Functional Cookies

We do not allow you to opt-out of our certain cookies, as they are necessary to ensure the proper functioning of our website (such as prompting our cookie banner and remembering your privacy choices) and/or to monitor site performance. These cookies are not used in a way that constitutes a “sale” of your data under the CCPA. You can set your browser to block or alert you about these cookies, but some parts of the site will not work as intended if you do so. You can usually find these settings in the Options or Preferences menu of your browser. Visit www.allaboutcookies.org to learn more.

Performance Cookies

We do not allow you to opt-out of our certain cookies, as they are necessary to ensure the proper functioning of our website (such as prompting our cookie banner and remembering your privacy choices) and/or to monitor site performance. These cookies are not used in a way that constitutes a “sale” of your data under the CCPA. You can set your browser to block or alert you about these cookies, but some parts of the site will not work as intended if you do so. You can usually find these settings in the Options or Preferences menu of your browser. Visit www.allaboutcookies.org to learn more.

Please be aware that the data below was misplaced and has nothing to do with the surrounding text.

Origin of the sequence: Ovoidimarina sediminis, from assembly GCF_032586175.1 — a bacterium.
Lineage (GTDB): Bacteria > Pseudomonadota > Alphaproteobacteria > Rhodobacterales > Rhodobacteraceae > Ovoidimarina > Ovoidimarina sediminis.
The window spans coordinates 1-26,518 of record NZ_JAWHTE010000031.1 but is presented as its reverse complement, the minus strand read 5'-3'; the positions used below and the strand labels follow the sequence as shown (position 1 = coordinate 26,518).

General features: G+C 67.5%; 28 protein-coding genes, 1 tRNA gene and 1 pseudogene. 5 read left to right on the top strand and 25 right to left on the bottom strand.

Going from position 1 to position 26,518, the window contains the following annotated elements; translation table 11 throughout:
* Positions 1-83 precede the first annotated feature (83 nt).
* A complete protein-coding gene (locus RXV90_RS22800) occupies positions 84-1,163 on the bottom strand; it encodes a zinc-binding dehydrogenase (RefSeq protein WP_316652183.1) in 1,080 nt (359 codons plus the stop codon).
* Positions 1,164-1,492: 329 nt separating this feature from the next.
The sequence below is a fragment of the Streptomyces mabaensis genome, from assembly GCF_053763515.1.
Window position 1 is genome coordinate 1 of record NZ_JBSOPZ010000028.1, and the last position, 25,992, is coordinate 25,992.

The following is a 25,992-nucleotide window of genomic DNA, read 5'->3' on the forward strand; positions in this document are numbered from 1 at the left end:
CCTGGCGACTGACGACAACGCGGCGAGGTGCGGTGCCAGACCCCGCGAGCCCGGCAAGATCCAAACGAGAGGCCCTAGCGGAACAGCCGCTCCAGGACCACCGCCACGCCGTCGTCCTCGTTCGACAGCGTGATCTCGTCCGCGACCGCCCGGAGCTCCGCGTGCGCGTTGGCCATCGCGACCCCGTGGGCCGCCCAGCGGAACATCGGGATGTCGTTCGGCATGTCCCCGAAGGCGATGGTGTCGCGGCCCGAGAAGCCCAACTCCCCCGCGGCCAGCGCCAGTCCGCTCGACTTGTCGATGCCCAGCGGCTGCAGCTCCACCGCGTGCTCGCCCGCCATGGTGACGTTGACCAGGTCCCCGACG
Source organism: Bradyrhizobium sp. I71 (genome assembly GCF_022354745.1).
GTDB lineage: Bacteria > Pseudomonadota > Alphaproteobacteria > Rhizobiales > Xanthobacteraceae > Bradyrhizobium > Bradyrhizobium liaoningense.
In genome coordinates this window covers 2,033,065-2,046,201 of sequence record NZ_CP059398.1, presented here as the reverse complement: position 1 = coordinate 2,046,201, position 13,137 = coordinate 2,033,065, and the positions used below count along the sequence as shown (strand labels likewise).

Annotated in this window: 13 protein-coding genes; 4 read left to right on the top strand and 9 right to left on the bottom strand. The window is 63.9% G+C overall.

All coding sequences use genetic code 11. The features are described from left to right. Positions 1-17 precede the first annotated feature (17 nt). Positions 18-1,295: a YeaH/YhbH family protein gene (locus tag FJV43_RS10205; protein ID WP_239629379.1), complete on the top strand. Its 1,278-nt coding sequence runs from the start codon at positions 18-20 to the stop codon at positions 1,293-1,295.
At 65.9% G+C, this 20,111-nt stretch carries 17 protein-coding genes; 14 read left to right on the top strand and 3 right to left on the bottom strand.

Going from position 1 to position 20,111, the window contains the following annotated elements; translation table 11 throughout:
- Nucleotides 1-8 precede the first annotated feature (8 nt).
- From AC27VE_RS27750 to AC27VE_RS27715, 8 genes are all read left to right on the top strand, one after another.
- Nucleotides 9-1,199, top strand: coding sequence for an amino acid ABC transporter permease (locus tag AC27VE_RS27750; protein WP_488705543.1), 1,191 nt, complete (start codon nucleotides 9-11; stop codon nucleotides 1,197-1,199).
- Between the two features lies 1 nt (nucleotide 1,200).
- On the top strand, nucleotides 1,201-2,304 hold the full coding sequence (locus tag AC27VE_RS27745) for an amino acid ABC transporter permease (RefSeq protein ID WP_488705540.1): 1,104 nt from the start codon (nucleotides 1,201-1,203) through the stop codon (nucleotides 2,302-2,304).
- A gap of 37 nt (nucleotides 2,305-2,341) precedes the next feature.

Sale of Personal Data

We also use cookies to personalize your experience on our websites, including by determining the most relevant content and advertisements to show you, and to monitor site traffic and performance, so that we may improve our websites and your experience. You may opt out of our use of such cookies (and the associated “sale” of your Personal Information) by using this toggle switch. You will still see some advertising, regardless of your selection. Because we do not track you across different devices, browsers and GEMG properties, your selection will take effect only on this browser, this device and this website.

Social Media Cookies

We also use cookies to personalize your experience on our websites, including by determining the most relevant content and advertisements to show you, and to monitor site traffic and performance, so that we may improve our websites and your experience. You may opt out of our use of such cookies (and the associated “sale” of your Personal Information) by using this toggle switch. You will still see some advertising, regardless of your selection. Because we do not track you across different devices, browsers and GEMG properties, your selection will take effect only on this browser, this device and this website.

Targeting Cookies

We also use cookies to personalize your experience on our websites, including by determining the most relevant content and advertisements to show you, and to monitor site traffic and performance, so that we may improve our websites and your experience. You may opt out of our use of such cookies (and the associated “sale” of your Personal Information) by using this toggle switch. You will still see some advertising, regardless of your selection. Because we do not track you across different devices, browsers and GEMG properties, your selection will take effect only on this browser, this device and this website.